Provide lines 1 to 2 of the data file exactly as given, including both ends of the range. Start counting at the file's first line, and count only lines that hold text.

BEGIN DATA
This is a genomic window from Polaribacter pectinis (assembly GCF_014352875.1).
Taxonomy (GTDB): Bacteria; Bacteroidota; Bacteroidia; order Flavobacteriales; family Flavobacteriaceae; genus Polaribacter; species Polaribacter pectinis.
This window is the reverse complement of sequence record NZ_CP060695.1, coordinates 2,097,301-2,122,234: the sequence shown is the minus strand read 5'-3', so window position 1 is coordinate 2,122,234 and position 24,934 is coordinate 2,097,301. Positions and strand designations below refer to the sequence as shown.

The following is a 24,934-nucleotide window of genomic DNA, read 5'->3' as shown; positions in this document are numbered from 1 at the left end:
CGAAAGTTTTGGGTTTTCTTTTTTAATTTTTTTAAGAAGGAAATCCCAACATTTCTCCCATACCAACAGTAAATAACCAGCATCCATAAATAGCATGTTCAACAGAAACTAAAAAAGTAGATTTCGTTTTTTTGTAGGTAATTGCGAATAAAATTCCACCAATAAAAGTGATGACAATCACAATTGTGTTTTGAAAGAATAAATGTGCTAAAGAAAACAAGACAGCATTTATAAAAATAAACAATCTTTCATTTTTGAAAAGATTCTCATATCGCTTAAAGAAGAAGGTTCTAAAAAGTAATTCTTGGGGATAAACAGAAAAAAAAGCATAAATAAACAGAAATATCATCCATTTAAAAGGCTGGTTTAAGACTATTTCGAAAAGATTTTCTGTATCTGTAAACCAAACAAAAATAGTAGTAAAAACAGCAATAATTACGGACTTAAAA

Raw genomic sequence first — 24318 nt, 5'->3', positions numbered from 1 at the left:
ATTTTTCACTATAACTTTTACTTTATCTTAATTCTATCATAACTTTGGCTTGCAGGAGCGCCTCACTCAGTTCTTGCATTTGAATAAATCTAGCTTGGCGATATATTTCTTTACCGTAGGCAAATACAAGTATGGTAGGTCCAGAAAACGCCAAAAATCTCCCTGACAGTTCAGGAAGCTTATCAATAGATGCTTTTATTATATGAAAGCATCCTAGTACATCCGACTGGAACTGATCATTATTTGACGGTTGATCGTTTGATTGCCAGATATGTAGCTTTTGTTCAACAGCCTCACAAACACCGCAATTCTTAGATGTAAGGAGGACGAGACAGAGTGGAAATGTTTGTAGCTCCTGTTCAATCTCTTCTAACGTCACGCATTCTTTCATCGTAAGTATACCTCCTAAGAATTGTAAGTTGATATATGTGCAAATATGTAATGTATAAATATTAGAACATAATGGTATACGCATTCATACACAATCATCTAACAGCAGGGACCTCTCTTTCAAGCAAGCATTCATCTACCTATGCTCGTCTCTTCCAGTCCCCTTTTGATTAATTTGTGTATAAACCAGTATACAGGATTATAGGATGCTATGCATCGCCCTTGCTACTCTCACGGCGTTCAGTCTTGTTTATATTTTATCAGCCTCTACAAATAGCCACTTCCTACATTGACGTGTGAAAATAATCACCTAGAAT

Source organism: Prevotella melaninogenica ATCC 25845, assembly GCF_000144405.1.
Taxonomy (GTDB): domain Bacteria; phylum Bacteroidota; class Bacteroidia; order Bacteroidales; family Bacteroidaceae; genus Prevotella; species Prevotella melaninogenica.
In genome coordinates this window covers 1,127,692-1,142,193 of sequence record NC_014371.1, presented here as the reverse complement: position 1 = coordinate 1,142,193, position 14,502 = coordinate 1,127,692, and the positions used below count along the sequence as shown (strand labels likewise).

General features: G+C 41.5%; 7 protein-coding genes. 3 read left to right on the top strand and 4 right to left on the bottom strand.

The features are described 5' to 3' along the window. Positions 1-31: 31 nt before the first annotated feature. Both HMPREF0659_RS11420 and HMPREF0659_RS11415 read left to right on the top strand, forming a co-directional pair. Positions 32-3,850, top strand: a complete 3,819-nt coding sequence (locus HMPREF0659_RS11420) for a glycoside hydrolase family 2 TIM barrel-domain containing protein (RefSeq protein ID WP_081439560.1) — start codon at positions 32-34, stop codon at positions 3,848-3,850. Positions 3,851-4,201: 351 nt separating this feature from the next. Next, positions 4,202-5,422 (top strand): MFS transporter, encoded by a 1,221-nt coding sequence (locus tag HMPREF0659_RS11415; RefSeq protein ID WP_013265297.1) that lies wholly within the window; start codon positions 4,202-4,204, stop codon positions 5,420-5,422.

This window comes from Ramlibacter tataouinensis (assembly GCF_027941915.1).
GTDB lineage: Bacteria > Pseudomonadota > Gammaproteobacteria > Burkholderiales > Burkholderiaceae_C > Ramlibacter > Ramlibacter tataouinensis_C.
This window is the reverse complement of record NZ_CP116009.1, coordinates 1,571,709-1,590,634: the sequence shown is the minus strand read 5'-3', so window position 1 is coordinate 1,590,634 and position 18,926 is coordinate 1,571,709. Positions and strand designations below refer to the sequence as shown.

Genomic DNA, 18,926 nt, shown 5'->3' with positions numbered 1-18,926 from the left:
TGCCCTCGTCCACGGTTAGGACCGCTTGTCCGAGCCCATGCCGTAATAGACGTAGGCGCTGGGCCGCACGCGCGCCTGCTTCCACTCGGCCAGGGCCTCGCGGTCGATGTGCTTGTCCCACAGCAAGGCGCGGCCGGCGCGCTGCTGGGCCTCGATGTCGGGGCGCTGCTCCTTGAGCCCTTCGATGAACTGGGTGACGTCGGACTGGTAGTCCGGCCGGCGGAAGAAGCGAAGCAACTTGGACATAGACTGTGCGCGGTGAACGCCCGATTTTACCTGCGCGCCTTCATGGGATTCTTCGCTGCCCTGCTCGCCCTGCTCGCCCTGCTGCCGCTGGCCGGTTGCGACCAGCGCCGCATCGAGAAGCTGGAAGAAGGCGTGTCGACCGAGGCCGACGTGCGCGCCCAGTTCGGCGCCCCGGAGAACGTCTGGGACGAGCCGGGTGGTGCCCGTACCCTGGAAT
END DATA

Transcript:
This is a genomic window from Polaribacter pectinis (assembly GCF_014352875.1).
Taxonomy (GTDB): Bacteria; Bacteroidota; Bacteroidia; order Flavobacteriales; family Flavobacteriaceae; genus Polaribacter; species Polaribacter pectinis.